Huntsville Tigers (div III) Huntsville, Alabama
Iowa Phoenix (div III) Des Moines, Iowa Saydel High School in Des Moines, Iowa
Kansas City Saints (div III) Kansas City, Missouri
Kern County Crusaders (div III) Bakersfield, California Bakersfield West High School
Louisiana Bayou Storm Surge (div III) Baton Rouge, Louisiana BREC Memorial Stadium
Memphis Sabercats (div III) Memphis, Tennessee Arthur Halle Stadium
Midwest Mountain Lions (div II) Kenosha/Racine, Wisconsin
Mile High Blaze (div II) Denver, Colorado 5 Star Stadium at Thornton Middle School in Thornton, Colorado
Minnesota Vixen (div II) Minneapolis, Minnesota Kuhlman Stadium in Edina & Tiger Stadium in Farmington
Mississippi Royalty (div III) Hattiesburg, Mississippi San Antonio Field in Hattiesburg, Mississippi
New Orleans Hurricanes (div III) New Orleans, Louisiana Victory Stadium
Nevada Storm (div II) Reno, Nevada Damonte Ranch High School
Fernley High School
Galena High School
Oklahoma City Force (div III) Oklahoma City, Oklahoma
Phoenix Phantomz (div III) Phoenix, Arizona Moon Valley High School in Phoenix, Arizona
Portland Shockwave (div II) Portland, Oregon Roosevelt High School in Portland, Oregon
Rio Grande Heat (div III) Santa Fe, New Mexico Capital High in Santa Fe, New Mexico
Rocky Mountain Thunderkatz (div III) Colorado Springs, Colorado The Vanguard School in Colorado Springs, Colorado
Sacramento Sirens (div II) Sacramento, California
Saint Louis Slam (div II) Saint Louis, Missouri St. Mary's High School in St. Louis, Missouri
Seattle Spartans (div II) Seattle, Washington Frank Goddard Memorial Stadium in Everett, Washington
Sin City Trojans (div II) Las Vegas, Nevada
Southern Oregon Lady Gades (div III) Medford, Oregon
Sun City Stealth (div III) El Paso, Texas
Tulsa Threat (div II) Tulsa, Oklahoma
Waco Madbears (div III) Waco, Texas Chilton High School

National (Eastern) Conference--26 Teams[edit]

Team Location Home Field
Baltimore Nighthawks (div II) Baltimore, Maryland Woodlawn High School in Gwynn Oak, Maryland
Boston Renegades (div I) Boston, Massachusetts Harry Della Russo Stadium in Revere, Massachusetts
Capital City Savages (div III) Lansing, Michigan Perry High School in Perry, Michigan
Carolina Phoenix High Point, North Carolina Northeast Guilford High School
Cincinnati Sizzle (div III) Cincinnati, Ohio Hamilton, Princeton, Walnut Hills & Woodward Career Technical High Schools
Cleveland Fusion (div II) Cleveland, Ohio Maple Heights High School in Maple Heights, Ohio
Columbus Comets (div II) Columbus, Ohio Grove City, Ohio Christian School
Columbus Vanguards (div III) Columbus, Indiana Columbus North High School
(Western) Connecticut Hawks (div III) Fairfield, Connecticut John Perry & Stephen A. Kaplanis Memorial Fields in Danbury, Connecticut
D.C. Divas (div I) Washington, D.C. The St. James in Springfield, Virginia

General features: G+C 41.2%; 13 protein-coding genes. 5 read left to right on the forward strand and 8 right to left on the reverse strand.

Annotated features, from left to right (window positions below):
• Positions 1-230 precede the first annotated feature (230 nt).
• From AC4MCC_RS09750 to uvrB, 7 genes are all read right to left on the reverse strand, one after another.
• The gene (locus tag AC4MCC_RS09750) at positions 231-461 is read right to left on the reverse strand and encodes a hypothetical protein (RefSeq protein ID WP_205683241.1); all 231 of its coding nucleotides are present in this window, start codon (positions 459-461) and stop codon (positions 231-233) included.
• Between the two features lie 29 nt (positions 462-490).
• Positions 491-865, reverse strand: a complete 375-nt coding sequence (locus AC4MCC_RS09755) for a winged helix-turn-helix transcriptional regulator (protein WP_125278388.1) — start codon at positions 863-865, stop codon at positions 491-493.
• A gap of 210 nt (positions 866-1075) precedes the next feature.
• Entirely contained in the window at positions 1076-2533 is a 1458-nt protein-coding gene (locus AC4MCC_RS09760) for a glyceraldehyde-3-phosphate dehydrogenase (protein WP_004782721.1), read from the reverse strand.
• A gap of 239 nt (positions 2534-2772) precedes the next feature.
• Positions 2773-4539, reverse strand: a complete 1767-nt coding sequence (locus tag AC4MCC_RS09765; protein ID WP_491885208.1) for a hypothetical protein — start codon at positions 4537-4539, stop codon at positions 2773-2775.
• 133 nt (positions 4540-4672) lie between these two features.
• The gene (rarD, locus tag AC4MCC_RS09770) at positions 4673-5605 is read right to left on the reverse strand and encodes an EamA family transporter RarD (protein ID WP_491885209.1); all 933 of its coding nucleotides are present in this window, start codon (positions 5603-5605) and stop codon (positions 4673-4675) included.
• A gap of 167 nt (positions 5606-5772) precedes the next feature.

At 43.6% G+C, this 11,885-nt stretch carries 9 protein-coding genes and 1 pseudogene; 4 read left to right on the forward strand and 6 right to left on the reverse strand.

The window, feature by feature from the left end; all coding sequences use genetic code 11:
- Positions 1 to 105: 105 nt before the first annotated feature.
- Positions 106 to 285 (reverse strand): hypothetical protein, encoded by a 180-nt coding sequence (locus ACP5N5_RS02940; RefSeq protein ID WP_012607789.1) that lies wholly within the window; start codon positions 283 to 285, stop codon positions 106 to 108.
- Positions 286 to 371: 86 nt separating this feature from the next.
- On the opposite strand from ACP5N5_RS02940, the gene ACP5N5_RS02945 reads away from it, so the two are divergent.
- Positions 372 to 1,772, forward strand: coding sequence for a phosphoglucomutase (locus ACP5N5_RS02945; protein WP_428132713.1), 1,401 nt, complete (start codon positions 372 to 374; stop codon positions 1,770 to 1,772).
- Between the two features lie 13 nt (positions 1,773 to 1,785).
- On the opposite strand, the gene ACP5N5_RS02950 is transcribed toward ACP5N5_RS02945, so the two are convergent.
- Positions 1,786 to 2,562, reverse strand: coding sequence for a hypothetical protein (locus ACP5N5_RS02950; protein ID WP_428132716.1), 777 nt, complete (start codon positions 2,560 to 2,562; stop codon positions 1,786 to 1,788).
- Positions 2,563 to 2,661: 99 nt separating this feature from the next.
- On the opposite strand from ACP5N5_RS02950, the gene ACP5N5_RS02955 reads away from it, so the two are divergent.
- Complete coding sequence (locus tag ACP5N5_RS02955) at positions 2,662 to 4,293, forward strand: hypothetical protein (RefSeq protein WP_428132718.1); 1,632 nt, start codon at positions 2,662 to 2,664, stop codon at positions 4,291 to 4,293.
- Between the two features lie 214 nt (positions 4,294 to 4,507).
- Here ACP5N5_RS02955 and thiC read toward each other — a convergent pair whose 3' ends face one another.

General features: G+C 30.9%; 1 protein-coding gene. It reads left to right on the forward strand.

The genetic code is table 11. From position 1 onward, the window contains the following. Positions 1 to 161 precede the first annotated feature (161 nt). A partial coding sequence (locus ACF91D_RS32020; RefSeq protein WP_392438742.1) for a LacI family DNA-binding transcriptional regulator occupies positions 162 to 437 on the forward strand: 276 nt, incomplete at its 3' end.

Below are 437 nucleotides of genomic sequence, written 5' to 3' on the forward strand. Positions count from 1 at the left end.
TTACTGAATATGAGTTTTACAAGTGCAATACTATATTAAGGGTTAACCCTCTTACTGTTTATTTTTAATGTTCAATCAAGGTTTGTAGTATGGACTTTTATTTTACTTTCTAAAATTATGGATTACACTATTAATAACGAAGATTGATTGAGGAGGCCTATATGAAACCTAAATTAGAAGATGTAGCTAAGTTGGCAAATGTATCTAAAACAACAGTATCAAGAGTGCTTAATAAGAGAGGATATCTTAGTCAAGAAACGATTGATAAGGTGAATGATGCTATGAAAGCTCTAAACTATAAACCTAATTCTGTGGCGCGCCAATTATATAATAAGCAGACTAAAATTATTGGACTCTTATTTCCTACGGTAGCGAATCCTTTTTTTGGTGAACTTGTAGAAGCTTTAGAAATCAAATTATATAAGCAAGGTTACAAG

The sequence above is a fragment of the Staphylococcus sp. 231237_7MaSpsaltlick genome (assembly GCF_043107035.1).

Daytona Waverunners (div III) Daytona, Florida Daytona Stadium in Daytona Beach, Florida
Derby City Dynamite (div III) Elizabethtown, Kentucky Holy Cross High School in Shively, Kentucky
Detroit Dark Angels (div II) Detroit, Michigan McArthur K-8 Universal Academy in Southfield, Michigan
Grand Rapids Tidal Waves (div III) Grand Rapids, Michigan Northview High School in Grand Rapids, Michigan
Jacksonville Dixie Blues (div II) Jacksonville, Florida Andrew Jackson High School in Jacksonville, Florida
Knoxville Lightning (div III) Knoxville, Tennessee Christian Academy of Knoxville, Tennessee
Maine Mayhem (div III) Portland, Maine Fitzpatrick Stadium in Portland, Maine
Miami Fury (div II) Miami, Florida Ted Hendricks Stadium in Hialeah, Florida
Music City Mizfits (div III) Nashville, Tennessee Lighthouse Christian School in Antioch, Tennessee
New York Knockout (div III) Albany, New York Schenectady High School in Schenectady, New York
New York Wolves (div II) New York City, New York Aviator Sports & Events Center in Brooklyn, NY
Ontario MIFA All-Stars (div III) Ontario, Canada
Orlando Anarchy (div III) Orlando, Florida Lake Howell High School in Winter Park, Florida
Pittsburgh Passion (div II) Pittsburgh, Pennsylvania Joe P. DeMichela Stadium in Imperial, Pennsylvania
Richmond Black Widows (div III) Richmond, Virginia Hermitage High School in Richmond, Virginia
Toledo Reign (div III) Toledo, Ohio Scott High School in Toledo, Ohio

Expansion 2021 and inactive teams[edit]

Team City Home Field
Flint City Riveters Flint, Michigan
Madison Blaze Madison, Wisconsin
Ottawa Mudcats Ottawa, Kansas
West Michigan Mayhem Kalamazoo, Michigan

Former WFA teams[edit]

WFA Division I Championship Game results[edit]

Year Winner Loser Score
2009 St. Louis Slam West Michigan Mayhem 21–14
2010 Lone Star Mustangs Columbus Comets 16–12
2011 Boston Militia San Diego Surge 34–19
2012 San Diego Surge Chicago Force 40–36
2013 Chicago Force Dallas Diamonds 81–34
2014 Boston Militia San Diego Surge 69–34
2015 D.C. Divas Dallas Elite 30–26
2016 D.C. Divas Dallas Elite 28-26
2017 Dallas Elite Boston Renegades 31-21
2018 Boston Renegades Los Angeles Warriors 42-18
2019 Boston Renegades Cali War 52-24

WFA Division II Championship Game results[edit]

Year Winner Loser Score
2016 St. Louis Slam Tampa Bay Inferno 38–7
2017 St. Louis Slam Tampa Bay Inferno 42-15
2018 New York Sharks Minnesota Vixen 27-21
2019 St. Louis Slam Detroit Dark Angels 34-0

WFA Division III Championship Game results[edit]

Year Winner Loser Score
2016 Acadiana Zydeco Richmond Black Widows 20–18
2017 Arkansas Wildcats Orlando Anarchy 42-26
2018 Orlando Anarchy Arkansas Wildcats 46-0
2019 Nevada Storm Orlando Anarchy 62-45

Alliance Bowl results[edit]

Year Winner Loser Score
2014 Indy Crash Seattle Majestics 26–12
2015 Central Cal War Angels Atlanta Phoenix 28–8

Alliance Bowl Midwest Region results[edit]

Year Winner Loser Score
2015 Houston Power Acadiana Zydeco 18–6

See also[edit]

References[edit]

  1. ^ Exit, Merle (2011-01-07). "New York Sharks Women Tackle the Football World". Alternet. Retrieved 2017-02-28.
  2. ^ "Bipartisan tax relief measures proposed in Maryland". Gazette.net. Retrieved 2017-02-28.
  3. ^ "Chicago Force begin try outs, ladies are you ready to play some football? - Call Of The Wild". Chicagonow.com. Retrieved 2017-02-28.
  4. ^ "Archived copy". Archived from the original on 2010-08-29. Retrieved 2010-08-29.CS1 maint: archived copy as title (link)
  5. ^ "Heinz Field To Host SilverSport Women's Football Alliance National Championship". Pittsburgh Steelers. Pittsburgh Steelers. Retrieved 22 September 2014.
  6. ^ Staffieri, Mark. "Whitney Zelee Emerging as the Finest Running Back in All of Women's Football". Bleacher Report. Bleacher Report. Retrieved 22 September 2014.
  7. ^ "2014 WFA National Championship Weekend" (Press Release). wfafootball.net. Women's Football Alliance. Retrieved 23 September 2014.
  8. ^ "Cahill Notches 100th Career Victory" (Press Release). bostonrenegadesfootball.com. Boston Renegades Women's Football. Retrieved 5 September 2016.

External links[edit]